Project Management Basics – Chapter 16 – Agile – Product Roadmap
“Always plan ahead. It wasn’t raining when Noah built the ark.” Richard Cushing
“A good plan is like a road map: it shows the final destination and usually the best way to get there.” H. Stanley Judd
The product roadmap is a recurring source of confusion for students aspiring to the Project Management Institute Project Management Professional (PMP®) certification. I believe it is because we describe the roadmap as a document that describes the vision and strategy, helps align stakeholders, provides guidance as we execute against the strategy, and is an effective information radiator.
Then we say it is neither a schedule nor a promise of functionality.
While those seem to be conflicting ideas, they are not.
It begins with the Benefits Management Plan. A more detailed description of that plan can be found here: https://www.projectmanagementforum.net/post/project-management-basics-chapter-4-product-metrics
The Benefits Management Plan describes how and when business benefits are to be realized and assisted us in deciding that an agile approach was needed. The Benefits Management Plan also serves as the basis of the product roadmap. We develop the product roadmap by logically grouping together features that will be delivered as functioning software, meaning it can be deployed into a production environment. Most organizations refer to that as a minimally viable product.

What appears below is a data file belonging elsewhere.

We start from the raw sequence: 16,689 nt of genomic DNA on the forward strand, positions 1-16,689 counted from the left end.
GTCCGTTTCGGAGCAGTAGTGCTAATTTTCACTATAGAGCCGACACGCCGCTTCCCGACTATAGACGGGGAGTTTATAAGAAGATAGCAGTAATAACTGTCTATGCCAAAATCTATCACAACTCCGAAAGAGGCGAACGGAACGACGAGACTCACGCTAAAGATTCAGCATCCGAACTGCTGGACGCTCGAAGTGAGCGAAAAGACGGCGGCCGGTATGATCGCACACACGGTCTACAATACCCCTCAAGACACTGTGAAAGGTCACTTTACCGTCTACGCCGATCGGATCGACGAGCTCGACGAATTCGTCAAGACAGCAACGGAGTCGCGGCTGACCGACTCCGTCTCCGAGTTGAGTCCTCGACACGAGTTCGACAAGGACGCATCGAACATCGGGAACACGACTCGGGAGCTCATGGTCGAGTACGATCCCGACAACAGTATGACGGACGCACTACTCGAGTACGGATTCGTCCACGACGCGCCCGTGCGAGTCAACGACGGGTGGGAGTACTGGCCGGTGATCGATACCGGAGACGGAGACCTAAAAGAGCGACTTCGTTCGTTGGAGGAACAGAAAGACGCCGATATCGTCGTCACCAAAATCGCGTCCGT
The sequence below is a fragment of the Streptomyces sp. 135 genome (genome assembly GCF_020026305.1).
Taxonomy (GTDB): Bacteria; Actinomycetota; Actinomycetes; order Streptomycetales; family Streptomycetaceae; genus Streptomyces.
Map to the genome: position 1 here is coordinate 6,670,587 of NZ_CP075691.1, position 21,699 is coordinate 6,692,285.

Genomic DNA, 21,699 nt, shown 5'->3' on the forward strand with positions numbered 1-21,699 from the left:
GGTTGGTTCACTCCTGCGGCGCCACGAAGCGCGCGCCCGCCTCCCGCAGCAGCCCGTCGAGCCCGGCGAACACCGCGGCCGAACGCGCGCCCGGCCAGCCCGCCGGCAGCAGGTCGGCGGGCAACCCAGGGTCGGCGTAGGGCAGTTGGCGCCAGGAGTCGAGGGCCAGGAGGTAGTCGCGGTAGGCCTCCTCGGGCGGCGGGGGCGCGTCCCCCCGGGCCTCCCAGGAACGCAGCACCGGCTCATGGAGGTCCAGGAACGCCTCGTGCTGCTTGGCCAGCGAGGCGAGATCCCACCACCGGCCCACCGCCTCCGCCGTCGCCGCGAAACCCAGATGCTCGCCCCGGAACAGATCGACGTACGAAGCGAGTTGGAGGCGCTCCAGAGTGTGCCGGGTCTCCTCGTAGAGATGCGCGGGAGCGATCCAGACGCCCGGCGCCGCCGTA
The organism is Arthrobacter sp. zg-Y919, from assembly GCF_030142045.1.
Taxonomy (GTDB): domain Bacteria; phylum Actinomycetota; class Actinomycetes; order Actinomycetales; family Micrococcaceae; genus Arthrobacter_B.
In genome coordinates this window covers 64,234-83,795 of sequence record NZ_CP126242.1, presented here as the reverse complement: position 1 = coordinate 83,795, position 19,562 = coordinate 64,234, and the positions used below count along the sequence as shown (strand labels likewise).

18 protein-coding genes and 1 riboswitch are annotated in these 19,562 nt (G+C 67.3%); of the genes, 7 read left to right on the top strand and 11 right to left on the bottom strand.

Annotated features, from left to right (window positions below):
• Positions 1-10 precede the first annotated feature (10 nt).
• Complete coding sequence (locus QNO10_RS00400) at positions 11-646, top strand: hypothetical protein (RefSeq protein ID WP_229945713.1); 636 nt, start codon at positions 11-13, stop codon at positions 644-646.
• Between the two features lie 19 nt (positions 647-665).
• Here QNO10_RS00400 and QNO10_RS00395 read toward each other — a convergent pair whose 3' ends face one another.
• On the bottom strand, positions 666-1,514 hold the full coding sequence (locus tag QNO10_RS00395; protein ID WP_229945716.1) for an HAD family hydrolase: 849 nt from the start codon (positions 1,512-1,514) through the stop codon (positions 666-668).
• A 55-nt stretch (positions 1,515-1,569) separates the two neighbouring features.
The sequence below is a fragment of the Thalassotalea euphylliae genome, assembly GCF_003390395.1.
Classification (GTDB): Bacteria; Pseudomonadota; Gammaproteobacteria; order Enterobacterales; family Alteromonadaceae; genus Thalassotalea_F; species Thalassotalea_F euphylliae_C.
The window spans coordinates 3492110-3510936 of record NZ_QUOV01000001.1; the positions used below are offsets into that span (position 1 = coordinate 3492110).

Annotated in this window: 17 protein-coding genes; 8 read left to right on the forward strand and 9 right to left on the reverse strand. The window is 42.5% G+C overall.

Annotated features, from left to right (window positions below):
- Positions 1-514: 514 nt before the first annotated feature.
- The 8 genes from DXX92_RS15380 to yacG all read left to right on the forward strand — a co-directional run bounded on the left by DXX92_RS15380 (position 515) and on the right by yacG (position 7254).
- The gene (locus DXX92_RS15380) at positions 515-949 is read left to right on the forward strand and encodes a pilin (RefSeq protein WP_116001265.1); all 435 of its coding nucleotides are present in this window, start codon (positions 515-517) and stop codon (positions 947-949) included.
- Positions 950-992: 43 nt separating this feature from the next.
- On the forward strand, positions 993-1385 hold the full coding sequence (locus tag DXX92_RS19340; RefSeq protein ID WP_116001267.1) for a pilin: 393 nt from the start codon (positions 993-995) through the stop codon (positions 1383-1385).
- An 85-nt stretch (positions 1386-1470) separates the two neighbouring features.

Once we have completed the logical grouping, we estimate how long it will take to develop each group of features. With that done, we have completed our product roadmap!
With the roadmap completed, the next step is to determine our first product backlog. The development team works with the product owner to identify and refine the user stories (agile requirements) that will comprise the product backlog. The level of effort to deliver the first release is now understood, so the product owner and development team can determine the number of sprints required to deliver the product backlog. Adjustments are made to the product roadmap based on this new understanding of the nature of the work and the level of effort.
The reason the product roadmap is not a firm commitment to deliver certain functionality by a certain date is because of the iterative nature of agile development. We may decide that certain features can be pulled forward into the current development cycle, or we may decide it makes sense to defer certain functionality into later releases. Once the teams productivity (velocity in agile terms) is known, we can further refine the timing of the releases.
The product roadmap is an important agile artifact, but it is not a promise!
Next I’ll discuss the Minimally Viable Product and the Minimum Business Increment.
I am thinking of doing a series on financial literacy. With my daughters either leaving for college or moving out to begin their separate lives, I am having a lot of financial discussion with them. Interestingly, they have begun to direct their friends to me with financial questions. I was watching one of the “Wives of” reality TV shows with my wife, and even at that income level their knowledge of finances was shockingly low. Let me know your thoughts.
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